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Japanese Haiku, by Peter Beilenson, [1955], at

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THE hokku—or more properly haiku—is a tiny verse-form in which Japanese poets have been working for hundreds of years. Originally it was the first part of the tanka, a five-line poem, often written by two people as a literary game: one writing three lines, the other, two lines capping them. But the hokku, or three-line starting verse, became popular as a separate form. As such it is properly called haiku, and retains an incredible popularity among all classes of Japanese.

There are only seventeen syllables in the haiku, the first and third lines contain five, the second line seven. There is almost always in it the name of the season, or a key word giving the season by inference. (This is a short-cut, costing the poet only one or two syllables, whereby the reader can immediately comprehend the weather, the foliage, the bird and insect-life—and the emotions traditional to the season: factors which almost always are important in the poem.) But there is also, in a good haiku, more than a mere statement of feeling or a picture of nature: there is an implied identity between two seemingly different things.

The greatest of haiku-writers, and the poet who crystallized the style, was Basho (1644-1694). In his later years he was a student of Zen Buddhism,

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and his later poems, which are his best, express the rapturous awareness in that mystical philosophy of the identity of life in all its forms. With this awareness, Basho immersed himself in even the tiniest things, and with religious fervor and sure craftsmanship converted them into poetry. He was ardently loved by his followers, and by later poets, and his Zen philosophy has thus been perpetuated in later haiku. It is, indeed, a key to the completest appreciation of most haiku.

Following Basho in time and fame was Buson (1715-1783)—a little more sophisticated and detached than his predecessor, and an equally exquisite craftsman. The third great haiku poet was unhappy Issa (1763-1827), a continual butt of fate. He is less poetic but more lovable than Basho and Buson. His tender, witty haiku about his dead children, his bitter poverty, his little insect friends, endear him to every reader. Other masters are of course represented here too.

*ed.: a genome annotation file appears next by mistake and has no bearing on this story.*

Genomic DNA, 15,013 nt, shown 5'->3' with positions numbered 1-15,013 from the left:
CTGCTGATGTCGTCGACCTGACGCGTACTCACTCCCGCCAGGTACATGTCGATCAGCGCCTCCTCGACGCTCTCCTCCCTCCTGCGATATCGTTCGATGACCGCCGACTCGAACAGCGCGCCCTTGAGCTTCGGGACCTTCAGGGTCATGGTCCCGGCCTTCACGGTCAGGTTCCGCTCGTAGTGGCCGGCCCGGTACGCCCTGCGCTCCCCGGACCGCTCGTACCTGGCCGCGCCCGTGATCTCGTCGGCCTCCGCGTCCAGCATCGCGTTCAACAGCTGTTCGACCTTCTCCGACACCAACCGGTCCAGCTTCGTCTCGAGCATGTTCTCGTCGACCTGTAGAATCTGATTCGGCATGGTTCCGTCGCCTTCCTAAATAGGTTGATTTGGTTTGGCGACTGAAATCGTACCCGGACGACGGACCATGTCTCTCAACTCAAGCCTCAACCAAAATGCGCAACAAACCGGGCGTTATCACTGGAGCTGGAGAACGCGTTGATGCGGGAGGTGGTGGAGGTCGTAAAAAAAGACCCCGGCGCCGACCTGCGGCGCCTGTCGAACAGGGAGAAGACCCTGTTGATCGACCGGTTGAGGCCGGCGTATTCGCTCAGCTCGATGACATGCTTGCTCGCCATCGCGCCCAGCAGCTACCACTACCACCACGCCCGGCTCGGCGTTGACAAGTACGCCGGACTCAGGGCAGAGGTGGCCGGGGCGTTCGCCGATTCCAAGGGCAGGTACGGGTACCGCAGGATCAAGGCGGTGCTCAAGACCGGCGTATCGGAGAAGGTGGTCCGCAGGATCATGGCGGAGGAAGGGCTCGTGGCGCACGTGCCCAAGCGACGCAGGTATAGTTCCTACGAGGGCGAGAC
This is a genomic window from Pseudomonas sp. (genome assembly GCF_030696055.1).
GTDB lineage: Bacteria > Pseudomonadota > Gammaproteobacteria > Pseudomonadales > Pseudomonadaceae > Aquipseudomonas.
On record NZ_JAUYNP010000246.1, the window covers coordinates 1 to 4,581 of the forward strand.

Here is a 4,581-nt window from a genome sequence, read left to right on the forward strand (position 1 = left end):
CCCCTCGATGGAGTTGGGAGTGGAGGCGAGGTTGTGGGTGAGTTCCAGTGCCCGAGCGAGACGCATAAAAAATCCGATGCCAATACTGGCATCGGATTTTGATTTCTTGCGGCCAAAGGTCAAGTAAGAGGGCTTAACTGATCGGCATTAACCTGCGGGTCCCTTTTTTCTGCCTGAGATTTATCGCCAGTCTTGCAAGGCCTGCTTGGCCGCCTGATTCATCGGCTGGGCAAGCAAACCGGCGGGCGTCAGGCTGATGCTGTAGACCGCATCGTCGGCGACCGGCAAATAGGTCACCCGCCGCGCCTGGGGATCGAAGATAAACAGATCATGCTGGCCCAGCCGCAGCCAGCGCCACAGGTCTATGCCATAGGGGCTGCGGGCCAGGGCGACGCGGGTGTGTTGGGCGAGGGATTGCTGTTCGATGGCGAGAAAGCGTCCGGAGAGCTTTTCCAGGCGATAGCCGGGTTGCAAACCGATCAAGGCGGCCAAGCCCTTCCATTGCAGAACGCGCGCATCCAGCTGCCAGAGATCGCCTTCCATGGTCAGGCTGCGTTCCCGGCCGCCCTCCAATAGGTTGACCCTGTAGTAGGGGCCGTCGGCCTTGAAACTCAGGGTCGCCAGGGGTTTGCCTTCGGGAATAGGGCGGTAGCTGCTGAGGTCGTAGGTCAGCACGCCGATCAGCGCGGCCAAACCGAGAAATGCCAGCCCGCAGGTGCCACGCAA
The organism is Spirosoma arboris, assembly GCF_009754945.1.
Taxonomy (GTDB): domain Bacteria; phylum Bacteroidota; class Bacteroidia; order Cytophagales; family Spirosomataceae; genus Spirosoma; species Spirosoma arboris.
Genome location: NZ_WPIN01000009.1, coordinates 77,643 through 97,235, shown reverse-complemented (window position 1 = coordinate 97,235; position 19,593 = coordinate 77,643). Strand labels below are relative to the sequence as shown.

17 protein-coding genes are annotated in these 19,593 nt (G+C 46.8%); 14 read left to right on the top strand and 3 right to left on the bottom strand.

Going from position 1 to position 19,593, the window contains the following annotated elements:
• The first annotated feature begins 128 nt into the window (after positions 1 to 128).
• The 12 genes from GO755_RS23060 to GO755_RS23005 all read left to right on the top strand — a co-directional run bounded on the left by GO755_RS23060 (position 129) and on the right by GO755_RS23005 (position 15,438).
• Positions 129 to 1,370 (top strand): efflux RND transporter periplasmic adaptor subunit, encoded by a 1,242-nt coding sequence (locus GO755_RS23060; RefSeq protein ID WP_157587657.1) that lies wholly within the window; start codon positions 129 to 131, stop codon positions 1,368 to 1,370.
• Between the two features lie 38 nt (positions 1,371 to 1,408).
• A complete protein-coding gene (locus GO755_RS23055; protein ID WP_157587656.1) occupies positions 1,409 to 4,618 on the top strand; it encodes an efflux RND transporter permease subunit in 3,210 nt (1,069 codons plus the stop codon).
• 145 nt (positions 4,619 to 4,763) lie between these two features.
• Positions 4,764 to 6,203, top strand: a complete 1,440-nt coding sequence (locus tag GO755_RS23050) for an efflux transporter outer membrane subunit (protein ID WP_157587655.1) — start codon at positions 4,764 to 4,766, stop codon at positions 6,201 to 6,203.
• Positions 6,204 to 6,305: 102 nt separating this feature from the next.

It is usually impossible to translate a haiku literally and have it remain a poem, or remain in the proper seventeen-syllable form. There are several reasons for this. Haiku are full of quotations and allusions which are recognized by literate Japanese but not by us; and are full of interior double-meanings almost like James Joyce. And the language is used without connecting-words or tenses or pronouns or indications of singular or plural

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almost a telegraphic form. Obviously a translation cannot be at once so illusive and so terse.

In the texture of the poems there is a further difficulty: Japanese is highly polysyllabic. The only way to reproduce such a texture in English is to use Latinized words—normally less sympathetic than the Anglo-Saxon. For all these reasons, the following versions make no pretense to be literal or complete, and some variations in the five-seven-five syllable arrangement have been allowed.

Alterations and interior rhymes, which are common in Japanese because every syllable ends with one of the five vowel sounds (sometimes with the addition of the letter "n") have been freely used; but as in the originals, there are no end-rhymes except some accidental ones.

Although the haiku is a three-line poem, the use of a decorative Japanese design alongside each example in this edition has required (in almost every case) the doubling-up of the longer second line. The reader's indulgence is requested for this unorthodox typography.

One final word: the haiku is not expected to be always a complete or even a clear statement. The reader is supposed to add to the words his own associations and imagery, and thus to become a co-creator of his own pleasure in the poem. The publishers hope their readers may here co-create such pleasure for themselves!

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